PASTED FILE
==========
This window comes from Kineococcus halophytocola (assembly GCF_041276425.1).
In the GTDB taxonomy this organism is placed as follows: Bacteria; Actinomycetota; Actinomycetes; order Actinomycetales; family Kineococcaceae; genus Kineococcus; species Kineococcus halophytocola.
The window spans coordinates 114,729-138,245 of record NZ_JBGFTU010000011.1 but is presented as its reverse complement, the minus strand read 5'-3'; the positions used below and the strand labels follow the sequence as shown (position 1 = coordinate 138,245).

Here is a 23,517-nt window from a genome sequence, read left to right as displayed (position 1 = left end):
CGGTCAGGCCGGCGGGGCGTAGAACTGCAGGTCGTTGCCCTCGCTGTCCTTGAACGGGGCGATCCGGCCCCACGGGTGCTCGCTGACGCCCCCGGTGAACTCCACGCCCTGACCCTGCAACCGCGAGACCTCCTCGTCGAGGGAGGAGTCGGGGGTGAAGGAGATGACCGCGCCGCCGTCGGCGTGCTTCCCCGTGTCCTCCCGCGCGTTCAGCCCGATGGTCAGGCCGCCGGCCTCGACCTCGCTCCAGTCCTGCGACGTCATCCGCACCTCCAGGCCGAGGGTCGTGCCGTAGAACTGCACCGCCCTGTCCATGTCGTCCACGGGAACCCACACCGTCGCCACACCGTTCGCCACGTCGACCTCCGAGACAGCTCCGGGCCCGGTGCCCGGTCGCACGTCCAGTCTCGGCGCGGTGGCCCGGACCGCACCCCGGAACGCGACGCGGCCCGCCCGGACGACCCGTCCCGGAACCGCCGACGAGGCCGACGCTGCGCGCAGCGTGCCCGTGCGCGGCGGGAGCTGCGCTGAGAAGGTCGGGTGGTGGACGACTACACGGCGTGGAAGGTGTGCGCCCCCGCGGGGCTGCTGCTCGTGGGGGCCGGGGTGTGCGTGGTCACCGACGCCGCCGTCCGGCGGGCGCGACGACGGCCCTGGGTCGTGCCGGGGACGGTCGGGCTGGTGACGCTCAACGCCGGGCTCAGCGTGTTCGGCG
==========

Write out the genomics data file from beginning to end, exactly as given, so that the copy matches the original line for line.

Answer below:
This window comes from Kineococcus halophytocola (assembly GCF_041276425.1).
In the GTDB taxonomy this organism is placed as follows: Bacteria; Actinomycetota; Actinomycetes; order Actinomycetales; family Kineococcaceae; genus Kineococcus; species Kineococcus halophytocola.
The window spans coordinates 114,729-138,245 of record NZ_JBGFTU010000011.1 but is presented as its reverse complement, the minus strand read 5'-3'; the positions used below and the strand labels follow the sequence as shown (position 1 = coordinate 138,245).

Here is a 23,517-nt window from a genome sequence, read left to right as displayed (position 1 = left end):
CGGTCAGGCCGGCGGGGCGTAGAACTGCAGGTCGTTGCCCTCGCTGTCCTTGAACGGGGCGATCCGGCCCCACGGGTGCTCGCTGACGCCCCCGGTGAACTCCACGCCCTGACCCTGCAACCGCGAGACCTCCTCGTCGAGGGAGGAGTCGGGGGTGAAGGAGATGACCGCGCCGCCGTCGGCGTGCTTCCCCGTGTCCTCCCGCGCGTTCAGCCCGATGGTCAGGCCGCCGGCCTCGACCTCGCTCCAGTCCTGCGACGTCATCCGCACCTCCAGGCCGAGGGTCGTGCCGTAGAACTGCACCGCCCTGTCCATGTCGTCCACGGGAACCCACACCGTCGCCACACCGTTCGCCACGTCGACCTCCGAGACAGCTCCGGGCCCGGTGCCCGGTCGCACGTCCAGTCTCGGCGCGGTGGCCCGGACCGCACCCCGGAACGCGACGCGGCCCGCCCGGACGACCCGTCCCGGAACCGCCGACGAGGCCGACGCTGCGCGCAGCGTGCCCGTGCGCGGCGGGAGCTGCGCTGAGAAGGTCGGGTGGTGGACGACTACACGGCGTGGAAGGTGTGCGCCCCCGCGGGGCTGCTGCTCGTGGGGGCCGGGGTGTGCGTGGTCACCGACGCCGCCGTCCGGCGGGCGCGACGACGGCCCTGGGTCGTGCCGGGGACGGTCGGGCTGGTGACGCTCAACGCCGGGCTCAGCGTGTTCGGCG